Craig Whitlock: Two Hours in a Nazi Death Camp ( Sachsenhausen)

Roundup: Talking About History

At the end of the peaceful neighborhood street, past the tidy prewar cottages and just beyond the snack bar offering ice cream on a cool spring day, looms what's left of the Nazi concentration camp.

It's 10:07 a.m. and birds are trilling in the treetops, the voices of happy schoolchildren echo from a nearby playground at recess. But that's outside the gates of the Sachsenhausen camp. Inside, except for the sound of the rushing wind, it's as quiet as a tomb.

The Nazis built Sachsenhausen in 1936 as a prototype for their rapidly expanding network of concentration camps. With nine watchtowers and a topographical layout designed for optimal surveillance of prisoners, it was hailed by Heinrich Himmler, the SS leader and chief of the German police, as a "modern, up-to-date, ideal and easily expandable concentration camp."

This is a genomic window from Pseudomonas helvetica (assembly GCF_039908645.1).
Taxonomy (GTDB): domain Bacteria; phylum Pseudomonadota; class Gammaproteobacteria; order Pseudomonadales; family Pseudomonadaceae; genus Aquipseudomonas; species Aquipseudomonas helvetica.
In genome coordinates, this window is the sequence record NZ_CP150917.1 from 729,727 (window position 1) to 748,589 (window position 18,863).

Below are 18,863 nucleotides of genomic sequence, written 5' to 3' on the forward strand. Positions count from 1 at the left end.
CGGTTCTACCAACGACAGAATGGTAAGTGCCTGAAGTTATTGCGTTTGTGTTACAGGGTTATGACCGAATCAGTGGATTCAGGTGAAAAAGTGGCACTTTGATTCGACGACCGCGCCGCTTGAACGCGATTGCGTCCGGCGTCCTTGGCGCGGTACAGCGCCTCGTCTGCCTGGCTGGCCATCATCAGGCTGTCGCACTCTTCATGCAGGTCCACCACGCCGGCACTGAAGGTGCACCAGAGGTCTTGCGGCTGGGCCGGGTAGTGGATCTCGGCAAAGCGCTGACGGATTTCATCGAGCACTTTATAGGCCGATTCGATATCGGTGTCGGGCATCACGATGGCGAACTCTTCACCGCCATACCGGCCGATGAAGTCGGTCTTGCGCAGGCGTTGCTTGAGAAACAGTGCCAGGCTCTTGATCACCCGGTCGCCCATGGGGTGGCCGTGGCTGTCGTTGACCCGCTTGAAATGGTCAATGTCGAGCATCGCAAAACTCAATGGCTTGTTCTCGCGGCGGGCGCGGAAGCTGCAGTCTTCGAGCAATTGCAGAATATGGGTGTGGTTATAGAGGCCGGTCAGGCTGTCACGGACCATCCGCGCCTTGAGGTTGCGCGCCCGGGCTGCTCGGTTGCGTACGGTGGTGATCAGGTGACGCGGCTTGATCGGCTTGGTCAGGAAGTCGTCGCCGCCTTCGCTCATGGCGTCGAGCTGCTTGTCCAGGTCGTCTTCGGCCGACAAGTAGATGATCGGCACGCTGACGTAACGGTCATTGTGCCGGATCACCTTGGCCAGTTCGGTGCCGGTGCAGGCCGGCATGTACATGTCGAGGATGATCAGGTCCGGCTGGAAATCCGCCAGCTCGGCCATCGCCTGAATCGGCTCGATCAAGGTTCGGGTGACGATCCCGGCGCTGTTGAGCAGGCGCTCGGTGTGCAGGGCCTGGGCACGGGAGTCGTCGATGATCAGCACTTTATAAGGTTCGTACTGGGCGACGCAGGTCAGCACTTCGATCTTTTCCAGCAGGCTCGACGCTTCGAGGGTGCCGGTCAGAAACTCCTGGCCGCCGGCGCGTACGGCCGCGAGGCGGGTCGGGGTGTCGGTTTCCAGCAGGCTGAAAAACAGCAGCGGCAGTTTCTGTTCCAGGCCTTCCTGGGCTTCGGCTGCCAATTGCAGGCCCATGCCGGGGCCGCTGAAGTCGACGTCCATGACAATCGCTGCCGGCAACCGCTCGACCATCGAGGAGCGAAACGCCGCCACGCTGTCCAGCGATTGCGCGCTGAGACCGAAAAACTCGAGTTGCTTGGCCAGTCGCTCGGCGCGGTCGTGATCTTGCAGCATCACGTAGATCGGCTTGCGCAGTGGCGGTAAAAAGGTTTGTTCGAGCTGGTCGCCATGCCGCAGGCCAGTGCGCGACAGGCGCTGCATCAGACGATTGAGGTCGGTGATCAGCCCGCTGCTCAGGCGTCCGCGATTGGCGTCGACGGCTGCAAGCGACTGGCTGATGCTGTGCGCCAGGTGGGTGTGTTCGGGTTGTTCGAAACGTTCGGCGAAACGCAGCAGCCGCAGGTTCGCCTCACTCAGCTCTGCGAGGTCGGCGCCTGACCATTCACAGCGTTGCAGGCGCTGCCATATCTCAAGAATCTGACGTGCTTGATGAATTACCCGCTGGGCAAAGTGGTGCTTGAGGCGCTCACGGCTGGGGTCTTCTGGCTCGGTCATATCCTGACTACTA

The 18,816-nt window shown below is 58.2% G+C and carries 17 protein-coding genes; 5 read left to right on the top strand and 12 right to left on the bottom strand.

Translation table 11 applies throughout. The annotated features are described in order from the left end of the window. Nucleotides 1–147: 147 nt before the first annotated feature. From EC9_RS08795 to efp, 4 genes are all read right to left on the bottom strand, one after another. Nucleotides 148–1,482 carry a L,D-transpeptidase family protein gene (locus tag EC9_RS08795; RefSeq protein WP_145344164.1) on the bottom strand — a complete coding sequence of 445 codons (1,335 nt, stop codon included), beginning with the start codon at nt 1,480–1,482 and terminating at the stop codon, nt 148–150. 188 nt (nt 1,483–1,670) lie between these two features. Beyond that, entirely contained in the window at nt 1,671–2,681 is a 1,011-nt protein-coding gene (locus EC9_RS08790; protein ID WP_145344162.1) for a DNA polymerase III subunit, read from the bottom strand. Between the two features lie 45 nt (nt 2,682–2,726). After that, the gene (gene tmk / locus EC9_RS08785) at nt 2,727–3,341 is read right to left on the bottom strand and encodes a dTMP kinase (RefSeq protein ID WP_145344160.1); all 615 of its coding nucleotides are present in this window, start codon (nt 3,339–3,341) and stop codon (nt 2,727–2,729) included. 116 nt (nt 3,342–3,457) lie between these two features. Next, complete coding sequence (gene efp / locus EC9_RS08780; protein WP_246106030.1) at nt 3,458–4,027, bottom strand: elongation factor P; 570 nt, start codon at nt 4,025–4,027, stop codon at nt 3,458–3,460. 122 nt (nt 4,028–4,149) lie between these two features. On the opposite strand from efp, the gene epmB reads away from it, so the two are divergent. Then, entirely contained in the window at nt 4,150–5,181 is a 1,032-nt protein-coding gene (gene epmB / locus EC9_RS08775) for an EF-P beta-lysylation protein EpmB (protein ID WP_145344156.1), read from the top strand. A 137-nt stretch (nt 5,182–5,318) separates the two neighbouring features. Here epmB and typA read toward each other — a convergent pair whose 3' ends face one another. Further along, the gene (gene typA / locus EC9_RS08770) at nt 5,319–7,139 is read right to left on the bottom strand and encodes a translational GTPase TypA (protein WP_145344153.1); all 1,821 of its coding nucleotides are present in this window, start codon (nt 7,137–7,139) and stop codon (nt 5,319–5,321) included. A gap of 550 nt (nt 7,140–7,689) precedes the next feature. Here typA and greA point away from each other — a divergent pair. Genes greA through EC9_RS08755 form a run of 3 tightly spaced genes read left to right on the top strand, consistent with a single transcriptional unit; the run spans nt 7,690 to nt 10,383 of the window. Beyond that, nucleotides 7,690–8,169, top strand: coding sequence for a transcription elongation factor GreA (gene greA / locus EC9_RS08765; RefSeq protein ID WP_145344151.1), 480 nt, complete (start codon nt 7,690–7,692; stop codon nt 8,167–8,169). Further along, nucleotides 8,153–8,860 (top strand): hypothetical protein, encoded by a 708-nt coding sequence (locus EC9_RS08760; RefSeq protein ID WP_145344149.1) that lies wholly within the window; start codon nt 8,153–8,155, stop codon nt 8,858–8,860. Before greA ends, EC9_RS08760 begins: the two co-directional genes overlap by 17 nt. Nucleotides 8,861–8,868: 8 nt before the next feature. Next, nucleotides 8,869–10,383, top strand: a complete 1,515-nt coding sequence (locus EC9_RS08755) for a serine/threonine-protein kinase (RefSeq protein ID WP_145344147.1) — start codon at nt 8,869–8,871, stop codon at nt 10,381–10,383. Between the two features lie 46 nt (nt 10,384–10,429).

Unlike many of the Nazi death camps, Sachsenhausen was located in a populated area, at the edge of Oranienburg, a small city about 20 miles due north of central Berlin. The SS officers and guards who brutalized the more than 200,000 people who passed through the camp over the course of nine years-- and murdered an estimated 50,000 of them -- lived with their families in newly built suburban homes outside the gates.

Not much of the original camp infrastructure remains today. But enough has been restored or rebuilt over the years to offer an eerie and unforgettable reminder of the evil that took root here....

An estimated 350,000 people visit Sachsenhausen each year. This weekend, about 40 survivors were expected to return for the 62nd anniversary of the camp's liberation from the Nazis....

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